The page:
Calibration Approach and Standards
The availability of light integrating spheres improves our
calibration techniques significantly. They allow the field of view of
the instrument to be filled with illumination which is uniform over large
angles. The illumination in the sphere is monitored with a standardized
(NIST) photodiode detector placed behind apertures which define the solid
angle of illumination and the area of the detector.
We have found it necessary to illuminate the sphere through a
monochrometer to determine the sensitivity at a particular wavelength.
Bandpass filters used for this purpose appeared to give erroneous
readings, presumably due to "red leaks" at long wavelengths. The diode
detector is sensitive to the whole wavelength range from 2500Å to 1.1
µ and had to be open to any radiation in the sphere if the detector
calibration was to be used directly. Our most successful and repeatable
calibrations were obtained when the sphere was illuminated through a
high-speed, low-resolution monochrometer. In order to work in the 2500Å
to 4500Å region a xenon arc lamp was required.
We have found one of the most successful methods of calibration in
the field or in flight is the use of stars; GLO has star tracking
capabilities. The advantage lies in the selection of stars which have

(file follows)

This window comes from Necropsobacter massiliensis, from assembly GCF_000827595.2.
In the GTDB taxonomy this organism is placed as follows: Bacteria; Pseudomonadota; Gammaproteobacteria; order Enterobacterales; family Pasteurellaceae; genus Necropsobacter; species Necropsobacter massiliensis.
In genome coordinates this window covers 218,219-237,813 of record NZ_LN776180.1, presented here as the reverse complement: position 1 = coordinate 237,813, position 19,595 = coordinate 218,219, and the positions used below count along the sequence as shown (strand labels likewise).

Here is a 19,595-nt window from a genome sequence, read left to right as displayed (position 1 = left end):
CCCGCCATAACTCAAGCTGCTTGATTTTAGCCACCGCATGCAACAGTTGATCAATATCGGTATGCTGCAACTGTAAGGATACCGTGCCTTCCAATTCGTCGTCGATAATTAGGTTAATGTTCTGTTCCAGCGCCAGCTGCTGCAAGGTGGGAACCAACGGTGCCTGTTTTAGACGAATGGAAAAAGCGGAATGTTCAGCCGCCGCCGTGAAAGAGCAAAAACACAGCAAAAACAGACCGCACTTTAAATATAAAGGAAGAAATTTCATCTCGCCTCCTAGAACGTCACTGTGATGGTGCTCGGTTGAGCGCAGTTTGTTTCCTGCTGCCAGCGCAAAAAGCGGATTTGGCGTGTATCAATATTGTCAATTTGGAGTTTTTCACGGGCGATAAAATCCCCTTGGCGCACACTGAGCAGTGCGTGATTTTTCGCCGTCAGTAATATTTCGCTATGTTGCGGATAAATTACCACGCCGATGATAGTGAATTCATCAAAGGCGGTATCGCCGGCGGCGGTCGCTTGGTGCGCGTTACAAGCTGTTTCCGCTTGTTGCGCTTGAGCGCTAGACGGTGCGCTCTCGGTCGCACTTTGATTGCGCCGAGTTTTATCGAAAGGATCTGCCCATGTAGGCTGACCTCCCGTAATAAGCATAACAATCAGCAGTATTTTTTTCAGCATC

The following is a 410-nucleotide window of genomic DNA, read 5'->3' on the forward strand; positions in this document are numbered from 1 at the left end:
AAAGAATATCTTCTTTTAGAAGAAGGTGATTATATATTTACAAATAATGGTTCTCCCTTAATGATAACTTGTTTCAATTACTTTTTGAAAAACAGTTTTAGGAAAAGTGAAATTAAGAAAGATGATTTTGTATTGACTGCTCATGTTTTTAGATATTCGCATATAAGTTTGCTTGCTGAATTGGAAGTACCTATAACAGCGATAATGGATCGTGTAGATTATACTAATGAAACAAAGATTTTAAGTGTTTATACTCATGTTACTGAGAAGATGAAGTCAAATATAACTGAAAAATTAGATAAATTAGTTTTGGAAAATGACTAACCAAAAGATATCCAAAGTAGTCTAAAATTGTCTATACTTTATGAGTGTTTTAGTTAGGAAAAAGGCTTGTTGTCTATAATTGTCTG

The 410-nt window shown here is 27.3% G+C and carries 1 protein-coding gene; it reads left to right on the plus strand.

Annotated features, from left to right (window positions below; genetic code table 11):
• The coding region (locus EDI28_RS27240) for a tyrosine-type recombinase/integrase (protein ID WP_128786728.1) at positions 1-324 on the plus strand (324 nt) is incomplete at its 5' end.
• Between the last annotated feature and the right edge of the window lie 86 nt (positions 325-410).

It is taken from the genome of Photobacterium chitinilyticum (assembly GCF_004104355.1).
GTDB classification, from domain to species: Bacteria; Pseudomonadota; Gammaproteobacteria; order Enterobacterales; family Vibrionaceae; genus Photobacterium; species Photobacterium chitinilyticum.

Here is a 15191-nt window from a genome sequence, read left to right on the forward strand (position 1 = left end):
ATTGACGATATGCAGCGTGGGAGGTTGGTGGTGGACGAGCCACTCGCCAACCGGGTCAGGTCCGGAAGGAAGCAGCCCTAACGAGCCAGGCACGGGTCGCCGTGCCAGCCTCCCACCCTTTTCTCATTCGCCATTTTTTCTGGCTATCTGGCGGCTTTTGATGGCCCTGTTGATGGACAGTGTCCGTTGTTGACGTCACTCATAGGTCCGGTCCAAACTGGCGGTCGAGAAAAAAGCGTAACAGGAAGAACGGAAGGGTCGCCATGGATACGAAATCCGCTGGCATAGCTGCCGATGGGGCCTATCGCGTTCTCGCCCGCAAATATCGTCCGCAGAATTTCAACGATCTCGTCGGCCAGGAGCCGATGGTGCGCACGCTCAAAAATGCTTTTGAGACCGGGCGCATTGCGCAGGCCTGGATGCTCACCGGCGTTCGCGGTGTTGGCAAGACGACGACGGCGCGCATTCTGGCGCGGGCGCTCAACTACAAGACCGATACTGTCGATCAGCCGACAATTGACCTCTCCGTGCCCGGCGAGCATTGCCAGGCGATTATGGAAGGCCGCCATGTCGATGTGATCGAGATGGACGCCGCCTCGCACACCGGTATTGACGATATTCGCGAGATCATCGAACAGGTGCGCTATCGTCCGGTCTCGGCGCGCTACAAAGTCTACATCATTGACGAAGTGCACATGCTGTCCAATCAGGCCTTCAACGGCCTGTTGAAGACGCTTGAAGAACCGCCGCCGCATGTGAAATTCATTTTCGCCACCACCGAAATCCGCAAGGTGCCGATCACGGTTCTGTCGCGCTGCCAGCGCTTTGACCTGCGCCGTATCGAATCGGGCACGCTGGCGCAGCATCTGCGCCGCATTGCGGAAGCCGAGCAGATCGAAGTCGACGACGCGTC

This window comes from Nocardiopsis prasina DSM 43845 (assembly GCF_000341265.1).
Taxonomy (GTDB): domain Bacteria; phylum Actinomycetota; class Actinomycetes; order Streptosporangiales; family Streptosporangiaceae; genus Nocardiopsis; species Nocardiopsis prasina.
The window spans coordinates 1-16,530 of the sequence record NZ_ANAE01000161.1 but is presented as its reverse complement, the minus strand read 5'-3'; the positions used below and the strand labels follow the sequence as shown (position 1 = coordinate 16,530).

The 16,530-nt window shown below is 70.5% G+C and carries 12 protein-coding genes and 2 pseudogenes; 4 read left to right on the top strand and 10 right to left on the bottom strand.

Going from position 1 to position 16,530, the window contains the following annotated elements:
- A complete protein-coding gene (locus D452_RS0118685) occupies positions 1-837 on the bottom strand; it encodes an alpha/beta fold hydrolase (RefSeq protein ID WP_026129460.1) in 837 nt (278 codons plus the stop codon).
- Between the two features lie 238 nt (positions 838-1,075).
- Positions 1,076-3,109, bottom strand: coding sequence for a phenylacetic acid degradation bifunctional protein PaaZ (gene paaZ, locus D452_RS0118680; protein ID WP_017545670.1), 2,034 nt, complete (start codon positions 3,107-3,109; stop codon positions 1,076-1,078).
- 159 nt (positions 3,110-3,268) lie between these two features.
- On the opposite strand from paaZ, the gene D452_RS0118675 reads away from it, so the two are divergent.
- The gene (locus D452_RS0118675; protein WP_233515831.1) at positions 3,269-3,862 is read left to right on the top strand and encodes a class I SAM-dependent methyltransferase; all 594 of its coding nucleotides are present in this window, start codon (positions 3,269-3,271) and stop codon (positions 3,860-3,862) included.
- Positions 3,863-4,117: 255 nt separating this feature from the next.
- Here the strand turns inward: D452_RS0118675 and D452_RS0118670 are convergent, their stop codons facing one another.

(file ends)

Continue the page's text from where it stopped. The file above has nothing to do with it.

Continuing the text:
"hot" blackbody radiation curves and therefore are good sources for
covering the whole wavelength range of the spectrograph. The stellar
spectra are well known and approximate a blackbody continuum at our
The following is an example of a star calibration from the GLO-1
experiment on STS-53. Figure 1 shows the digitized stellar spectrum of
-Pup. Figure 2 shows the spectral response of the GLO spectrographs to
this star passing through its field of view. Figure 3 shows the spectra
in Figure 2 calibrated with sensitivity curves determined by knowing the
spectral content of the stellar source and the sensitivity of the GLO
instrument at 5000Å, where the stellar spectrum was normalized.
This star spectrum was very important because it showed us that the
reflectivity of the UV channels from 1150Å to 3200Å were degraded
before flight. This amounted to an order of magnitude drop in
sensitivity at 1200Å. Figure 4shows the calibrated star spectrum at
the short wavelength and compared with the stellar spectrum degraded to
the GLO resolution. The sensitivity through the noisy area had dropped
to near zero, as seen in the actual recorded signal, Figure 2. The noise
is amplified by a large factor, but does show interesting correlations.
In the future these reflecting surfaces will be kept in a dry nitrogen
atmosphere until launch to prevent degradation.
Last Updated: 11 March, 1996
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